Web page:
SAN DIEGO, March 19, 2019 — Tabor Communications, publisher of high performance technology publications HPCwire, Datanami and EnterpriseTech, has announced that EnterpriseTech will be re-branded as EnterpriseAI. The new name reflects the publication’s increased focus on AI in recent years and increased interest in AI, machine learning, deep learning, robotics and other AI-related technologies among enterprise IT strategists.
“EnterpriseTech, focused since its founding on enterprise adoption of advanced scale technologies developed by the HPC and open source communities, has closely covered AI technology and AI implementation strategies in recent years – the change to EnterpriseAI expresses our intent to further sharpen and build upon the publication’s AI focus,” said Tom Tabor, publisher. “There’s enormous demand from IT strategists for news and insight about AI trends and technologies. Our intent is to make EnterpriseAI an indispensable meeting ground for information, analysis and discussion for those who develop and use AI.”
EnterpriseAI defines “artificial intelligence” broadly to include all the technologies – machine and deep learning, cognitive computing, bots, robotics, industrial automation and AI silicon – that support of previously unattainable analytics, automation, autonomous and simulation workloads. The publication also will cover new computing strategies used in distributed AI implementations, including IoT, blockchain and edge-core-cloud infrastructures.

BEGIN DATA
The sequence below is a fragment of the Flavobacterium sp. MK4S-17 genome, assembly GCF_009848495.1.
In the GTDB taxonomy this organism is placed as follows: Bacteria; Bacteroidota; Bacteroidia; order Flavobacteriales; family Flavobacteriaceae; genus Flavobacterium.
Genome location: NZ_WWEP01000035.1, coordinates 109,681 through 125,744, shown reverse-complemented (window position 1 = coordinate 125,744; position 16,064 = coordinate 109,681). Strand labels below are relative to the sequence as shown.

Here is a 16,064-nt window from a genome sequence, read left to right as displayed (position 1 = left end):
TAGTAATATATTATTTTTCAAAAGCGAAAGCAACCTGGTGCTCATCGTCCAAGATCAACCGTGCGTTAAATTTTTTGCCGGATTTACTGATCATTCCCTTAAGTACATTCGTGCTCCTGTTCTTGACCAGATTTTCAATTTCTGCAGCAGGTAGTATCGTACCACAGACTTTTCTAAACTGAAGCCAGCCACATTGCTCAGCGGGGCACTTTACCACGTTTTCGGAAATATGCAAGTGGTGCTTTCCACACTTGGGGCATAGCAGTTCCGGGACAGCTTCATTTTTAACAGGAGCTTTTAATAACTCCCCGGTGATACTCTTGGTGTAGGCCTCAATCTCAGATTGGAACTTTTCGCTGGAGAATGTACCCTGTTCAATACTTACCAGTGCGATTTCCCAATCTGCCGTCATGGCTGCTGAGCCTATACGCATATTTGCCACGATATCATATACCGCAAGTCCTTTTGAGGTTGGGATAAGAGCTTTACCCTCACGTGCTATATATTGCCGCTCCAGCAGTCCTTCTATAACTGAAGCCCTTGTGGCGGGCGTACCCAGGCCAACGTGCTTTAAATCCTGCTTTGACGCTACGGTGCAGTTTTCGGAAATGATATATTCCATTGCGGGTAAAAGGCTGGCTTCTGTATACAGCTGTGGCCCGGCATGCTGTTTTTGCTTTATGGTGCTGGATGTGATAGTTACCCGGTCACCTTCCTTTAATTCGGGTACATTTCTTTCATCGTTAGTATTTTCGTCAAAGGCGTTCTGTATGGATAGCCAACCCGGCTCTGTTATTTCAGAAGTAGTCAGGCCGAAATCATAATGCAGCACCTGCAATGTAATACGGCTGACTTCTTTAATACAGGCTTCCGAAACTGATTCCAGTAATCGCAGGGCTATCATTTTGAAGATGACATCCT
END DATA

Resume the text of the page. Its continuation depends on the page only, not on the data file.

EnterpriseAI takes its place alongside Tabor Communications’ portfolio of publications which, since 1988, have formed an advanced computing nexus, including flagship publication HPCwire covering supercomputing and HPC technologies, and the widely read Datanami covering software, data management and application aspects of big data, high performance data analytics and AI. Along with EnterpriseAI, this three-pronged source of information delivers a broad, holistic perspective on advanced technologies’ impact across the scientific and industrial landscapes.
Source: Tabor Communications